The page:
* Make eye-contact! (Impossible if reading from said notecard)
* Know your story.
* Know about the editor/agent.
* Know about the editor/agent’s clients/line/new releases.
* Be prepared to be interrupted.
* Be prepared to answer questions about your story.
* Be prepared to answer questions about yourself.
* Be prepared to answer questions about your career.
* Be prepared to explain why you chose this editor/agent.
* Be prepared to ASK intelligent questions to the editor/agent.
* Be prepared to discuss what else you did/will write.
* Smile. Be personable.
* Ask “How are you?” and listen to the answer.
* Alice loves books!
* Alice wants to love YOUR book!
Number One Takeaway:
Remind yourself of the worst case pitch scenario: Agent/Editor does not request to see your book. Then remind yourself of what happens if you DON’T pitch: Agent/Editor does not request to see your book!
Pitching is win-win. Even if you don’t get a request, you get 5-10 minutes with an industry professional, during which you can get all sorts of information that you’d never have a chance to ask about under normal circumstances.
My other posts about pitching: [Link 1] [Link 2]
Many conferences have a fun little section called the Goody Room. In this room, you will find tables filled with a plethora of promotional items, all of which are free for the taking. Typically, almost anyone can sign up to donate items to the Goody Room.
Who does the Goody Room self-promo?
* Published Authors
* Unpublished Authors
* Publishing Houses
* Workshop Presenters
* Industry Professionals
* Bloggers seeking increased readership
What kind of items can be found in the Goody Room?
* Free books
* Free book excerpts
* Free bookmarks
* Free business cards
* Free magnets
* Free cover flats (often autographed)
* Free pens/pencils/erasers
* Free notepads/stickynotes
* Free DVDs with book trailers and/or excerpts
* Free pins with logos/sayings/etc
* Free candy/chocolate/etc (sometimes branded, but not always)
The best (most popular) items are:
* Useful and/or consumable
* Compact for ease of travel
* Lightweight for ease of travel
* Branded with your name and web site
Another popular self-promo item is the branded t-shirt. You may give them away (here’s me in a Colleen Gleason tee) or simply wear them around like a walking billboard to create buzz. Buzz=good.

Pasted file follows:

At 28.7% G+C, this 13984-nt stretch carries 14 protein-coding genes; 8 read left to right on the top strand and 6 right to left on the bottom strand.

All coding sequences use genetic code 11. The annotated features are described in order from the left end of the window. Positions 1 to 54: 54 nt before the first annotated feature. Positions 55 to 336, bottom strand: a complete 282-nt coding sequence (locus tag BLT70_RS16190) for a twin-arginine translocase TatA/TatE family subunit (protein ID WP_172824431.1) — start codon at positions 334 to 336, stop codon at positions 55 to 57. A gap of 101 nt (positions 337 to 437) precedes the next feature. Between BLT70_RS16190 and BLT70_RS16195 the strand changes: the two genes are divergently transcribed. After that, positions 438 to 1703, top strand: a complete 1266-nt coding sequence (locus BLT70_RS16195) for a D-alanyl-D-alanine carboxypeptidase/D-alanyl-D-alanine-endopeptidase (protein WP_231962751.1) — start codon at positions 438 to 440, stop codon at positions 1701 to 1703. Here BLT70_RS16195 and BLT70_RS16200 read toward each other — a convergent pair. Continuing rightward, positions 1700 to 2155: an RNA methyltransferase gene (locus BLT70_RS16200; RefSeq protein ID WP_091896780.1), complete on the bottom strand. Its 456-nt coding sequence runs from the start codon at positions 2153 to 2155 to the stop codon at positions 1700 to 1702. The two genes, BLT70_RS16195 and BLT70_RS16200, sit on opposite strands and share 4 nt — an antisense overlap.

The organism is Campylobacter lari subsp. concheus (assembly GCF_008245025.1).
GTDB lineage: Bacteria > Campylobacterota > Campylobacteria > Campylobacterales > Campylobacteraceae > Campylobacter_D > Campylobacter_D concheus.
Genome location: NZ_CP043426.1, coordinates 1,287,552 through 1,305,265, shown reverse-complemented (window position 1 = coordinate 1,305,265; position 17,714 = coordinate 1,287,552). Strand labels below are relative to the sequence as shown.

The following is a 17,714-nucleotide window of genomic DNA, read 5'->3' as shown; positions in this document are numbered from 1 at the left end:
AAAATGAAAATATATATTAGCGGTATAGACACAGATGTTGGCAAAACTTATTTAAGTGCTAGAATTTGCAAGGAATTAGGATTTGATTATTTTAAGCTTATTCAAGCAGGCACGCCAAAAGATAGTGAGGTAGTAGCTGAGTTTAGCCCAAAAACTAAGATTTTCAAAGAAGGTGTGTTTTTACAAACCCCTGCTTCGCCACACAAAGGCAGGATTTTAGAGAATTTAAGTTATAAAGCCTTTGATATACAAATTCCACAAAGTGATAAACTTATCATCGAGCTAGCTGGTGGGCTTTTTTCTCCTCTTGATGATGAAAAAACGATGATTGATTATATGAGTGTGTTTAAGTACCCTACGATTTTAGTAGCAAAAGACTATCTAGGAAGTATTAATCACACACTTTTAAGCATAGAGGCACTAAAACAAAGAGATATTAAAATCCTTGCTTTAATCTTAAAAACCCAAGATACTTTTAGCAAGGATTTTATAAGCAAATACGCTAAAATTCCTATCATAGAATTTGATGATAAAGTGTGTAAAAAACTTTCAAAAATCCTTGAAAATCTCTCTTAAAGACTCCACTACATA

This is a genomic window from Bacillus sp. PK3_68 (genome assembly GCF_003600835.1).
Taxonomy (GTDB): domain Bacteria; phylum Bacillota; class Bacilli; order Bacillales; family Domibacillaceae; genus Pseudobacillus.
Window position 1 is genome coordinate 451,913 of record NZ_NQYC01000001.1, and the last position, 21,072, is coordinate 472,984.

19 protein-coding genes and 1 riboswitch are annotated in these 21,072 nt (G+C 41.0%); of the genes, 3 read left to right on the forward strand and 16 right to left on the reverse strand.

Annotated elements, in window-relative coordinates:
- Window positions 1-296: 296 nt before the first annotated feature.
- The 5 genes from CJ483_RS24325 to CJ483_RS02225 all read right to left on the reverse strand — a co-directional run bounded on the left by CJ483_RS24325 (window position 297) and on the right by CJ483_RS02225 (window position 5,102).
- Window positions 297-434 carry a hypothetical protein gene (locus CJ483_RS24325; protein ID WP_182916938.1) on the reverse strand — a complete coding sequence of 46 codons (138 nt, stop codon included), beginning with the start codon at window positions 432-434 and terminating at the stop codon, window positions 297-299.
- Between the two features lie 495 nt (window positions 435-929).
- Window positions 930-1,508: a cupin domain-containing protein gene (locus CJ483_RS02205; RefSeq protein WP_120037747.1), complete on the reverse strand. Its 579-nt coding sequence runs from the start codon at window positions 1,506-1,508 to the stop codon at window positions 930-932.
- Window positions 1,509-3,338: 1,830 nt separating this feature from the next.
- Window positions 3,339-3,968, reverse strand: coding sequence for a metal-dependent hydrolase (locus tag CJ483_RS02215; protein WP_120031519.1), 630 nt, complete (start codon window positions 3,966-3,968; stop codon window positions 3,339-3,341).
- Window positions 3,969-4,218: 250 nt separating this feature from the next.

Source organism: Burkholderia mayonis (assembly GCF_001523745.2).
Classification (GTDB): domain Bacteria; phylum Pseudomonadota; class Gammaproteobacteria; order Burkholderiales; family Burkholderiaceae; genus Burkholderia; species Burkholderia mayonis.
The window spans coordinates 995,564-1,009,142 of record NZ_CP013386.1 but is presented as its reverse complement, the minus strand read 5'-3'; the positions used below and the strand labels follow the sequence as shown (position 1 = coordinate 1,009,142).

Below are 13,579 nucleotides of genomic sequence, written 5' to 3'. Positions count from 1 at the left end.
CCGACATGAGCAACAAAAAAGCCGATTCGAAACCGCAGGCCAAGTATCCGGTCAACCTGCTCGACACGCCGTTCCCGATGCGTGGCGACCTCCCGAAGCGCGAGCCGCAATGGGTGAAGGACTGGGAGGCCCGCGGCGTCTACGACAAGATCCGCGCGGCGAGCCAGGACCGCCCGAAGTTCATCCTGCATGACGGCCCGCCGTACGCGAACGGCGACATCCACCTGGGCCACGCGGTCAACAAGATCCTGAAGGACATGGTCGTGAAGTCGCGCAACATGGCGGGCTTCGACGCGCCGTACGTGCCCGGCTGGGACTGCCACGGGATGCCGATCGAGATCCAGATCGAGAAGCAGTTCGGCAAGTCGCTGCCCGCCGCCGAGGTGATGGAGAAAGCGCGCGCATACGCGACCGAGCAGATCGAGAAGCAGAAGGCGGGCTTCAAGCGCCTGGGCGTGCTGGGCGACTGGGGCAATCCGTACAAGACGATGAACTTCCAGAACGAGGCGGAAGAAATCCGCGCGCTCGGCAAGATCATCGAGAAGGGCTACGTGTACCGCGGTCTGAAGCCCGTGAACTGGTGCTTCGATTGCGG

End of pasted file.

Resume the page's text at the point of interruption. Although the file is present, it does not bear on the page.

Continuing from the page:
An important thing to remember about freebies is that freebies = free for them, not necessarily free for you. Always keep ROI (Return On Investment) in mind.
An often overlooked method of self-promotion is simply volunteering your time. Conferences are hard work. Most of the people who organize and run them are unpaid. You could be one of them!
Uh… great, you say. What’s in it for me?
For one, good karma. Being helpful is a fine quality!
For two, you get your NAME and your FACE out there. You might be the one managing the agent/editor appointments, for example. Or the one facilitating the workshops, or sending out newsletters with updates, or ferrying the guest speakers to the hotel.
Volunteering is an unbeatable networking opportunity!
YOUR TURN: If I didn’t answer your question(s) on pitching, volunteering, or self-promotion, please ask them in the comments and I will respond. If you are a veteran pitcher, please share your horror/success story. If you have taken advantage of a goody room–either as a giver or a taker–please give your thoughts on what elements work and what elements do not have the desired effect. If you have volunteered at a conference, (or worked behind the scenes in any capacity,) please share your experience!